This study provides strong evidence for classical conditioning as there were multiple witnesses including Rayner and the boy’s mother to corroborate the observation that Albert was not scared of the various stimuli at the start of the study but showed a marked fear after the pairings.

This said, some psychologists have argued that because there is only one participant in this study the results may not be generalizable to other toddlers or indeed to adults. Little Albert’s real identity is contentious with the likes of Hall Beck believing the child to have been Douglas Merritte, a little boy who was developmentally delayed and suffered from hydrocephaly. Ifthis is the case, Watson’s study only supplies weak evidence for the applicability of classical conditioning as a theory of learning to children without such delays. However, others believe the boy to have been William Albert Barger, a healthy, typically developing child, rendering this criticism redundant.

Further sources of support for classical conditioning come from its many applications to everyday life for example classical conditioning can be used to explain the acquisition of phobias as the Little Albert study shows but has also been helpful in treating phobias as in systematic desensitisation where a feared object is paired with a relaxing stimulus leading the fear response to subside. This is an excellent application of classical conditioning and this theory has therefore provided an important contribution to society that has helped many people to live fuller, happier lives.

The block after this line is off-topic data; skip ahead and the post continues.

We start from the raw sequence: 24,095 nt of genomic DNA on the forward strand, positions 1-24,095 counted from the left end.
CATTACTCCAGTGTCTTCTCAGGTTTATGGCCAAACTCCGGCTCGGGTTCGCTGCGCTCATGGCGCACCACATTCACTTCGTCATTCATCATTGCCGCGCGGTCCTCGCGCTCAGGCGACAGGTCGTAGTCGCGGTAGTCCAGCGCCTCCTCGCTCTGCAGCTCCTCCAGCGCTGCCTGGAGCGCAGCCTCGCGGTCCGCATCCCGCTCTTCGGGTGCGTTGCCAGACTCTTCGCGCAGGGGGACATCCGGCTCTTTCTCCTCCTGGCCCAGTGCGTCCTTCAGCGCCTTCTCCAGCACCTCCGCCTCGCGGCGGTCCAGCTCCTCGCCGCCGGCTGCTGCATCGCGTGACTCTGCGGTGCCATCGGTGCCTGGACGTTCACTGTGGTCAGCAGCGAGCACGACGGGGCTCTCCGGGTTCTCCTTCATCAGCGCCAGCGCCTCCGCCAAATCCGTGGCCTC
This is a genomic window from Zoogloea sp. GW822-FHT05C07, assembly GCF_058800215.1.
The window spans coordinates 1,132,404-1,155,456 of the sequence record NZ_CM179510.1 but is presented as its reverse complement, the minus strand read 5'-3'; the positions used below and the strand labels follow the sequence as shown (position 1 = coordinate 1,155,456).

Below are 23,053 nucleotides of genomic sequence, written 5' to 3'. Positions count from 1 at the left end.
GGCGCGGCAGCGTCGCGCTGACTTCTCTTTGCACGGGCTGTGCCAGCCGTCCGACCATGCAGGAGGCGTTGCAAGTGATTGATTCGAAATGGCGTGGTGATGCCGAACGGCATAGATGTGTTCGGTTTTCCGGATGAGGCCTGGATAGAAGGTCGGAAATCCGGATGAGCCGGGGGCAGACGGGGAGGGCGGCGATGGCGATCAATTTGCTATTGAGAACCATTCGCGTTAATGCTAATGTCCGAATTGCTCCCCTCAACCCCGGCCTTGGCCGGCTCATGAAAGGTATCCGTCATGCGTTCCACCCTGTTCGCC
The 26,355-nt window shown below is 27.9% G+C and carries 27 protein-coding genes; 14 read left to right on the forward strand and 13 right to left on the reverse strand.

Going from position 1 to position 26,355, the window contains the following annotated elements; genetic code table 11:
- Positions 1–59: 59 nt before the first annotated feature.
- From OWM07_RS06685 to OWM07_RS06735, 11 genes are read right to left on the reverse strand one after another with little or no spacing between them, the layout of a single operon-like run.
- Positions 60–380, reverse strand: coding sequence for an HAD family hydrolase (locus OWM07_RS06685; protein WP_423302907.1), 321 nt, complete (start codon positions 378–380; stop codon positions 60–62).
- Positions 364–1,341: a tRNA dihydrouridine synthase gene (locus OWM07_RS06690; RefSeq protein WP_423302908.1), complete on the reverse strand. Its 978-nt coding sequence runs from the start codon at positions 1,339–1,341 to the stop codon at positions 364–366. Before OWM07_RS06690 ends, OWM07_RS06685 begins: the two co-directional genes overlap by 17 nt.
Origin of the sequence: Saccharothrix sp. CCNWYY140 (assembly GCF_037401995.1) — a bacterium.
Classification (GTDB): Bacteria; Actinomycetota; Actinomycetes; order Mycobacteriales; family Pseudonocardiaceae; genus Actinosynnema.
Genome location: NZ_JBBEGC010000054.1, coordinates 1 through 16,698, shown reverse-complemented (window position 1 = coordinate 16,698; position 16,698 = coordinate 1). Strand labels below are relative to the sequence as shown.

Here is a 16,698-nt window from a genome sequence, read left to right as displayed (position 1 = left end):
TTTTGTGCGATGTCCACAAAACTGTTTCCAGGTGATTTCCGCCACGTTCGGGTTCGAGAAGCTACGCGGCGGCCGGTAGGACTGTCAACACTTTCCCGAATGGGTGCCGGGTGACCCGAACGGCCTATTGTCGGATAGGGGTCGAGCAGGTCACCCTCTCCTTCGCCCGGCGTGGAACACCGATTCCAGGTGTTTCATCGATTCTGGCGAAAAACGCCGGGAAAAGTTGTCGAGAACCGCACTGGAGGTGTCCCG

Despite these strengths, classical conditioning cannot explain why certain responses can be much more quickly conditioned than others, for example in one trial learning, people can learn a taste aversion or acquire a long lasting fear after just one pairing. This seems to be the case in situations which are stressful or affect our survival and may be linked to the presence of certain hormones in our bodies such as adrenaline which may help us to learn about certain stimuli very rapidly in order to protect us in the future. As classical conditioning does not take account of biological factors such as this that affect the learning process, the theory has been accused of being reductionist. Classcial conditioning also fails to explain the development of completing new behaviours and only explains the way pre-existing involuntary behaviours can be shown to new triggers. The learning of new behaviours is better explained by appealing to theories such as operant conditioning where the consequences of a behaviour help to determine whether it will be repeated or social learning theory where other people’s behaviours are observed and imitated.

In conclusion, classical conditioning has been supported by a wide range of animals experiments including dogs, mice and rabbits and this theory is clearly useful in understanding experiences in humans such as why we find our heart racing when a particular song comes on the radio or when we hear a certain sound. The theory has also been useful in treating problems such as alcoholism through aversion theory however its use in treating homosexuality through conversion therapy has demonstrated a far more unsavoury side to classical conditioning as it can be used to control and manipulate people.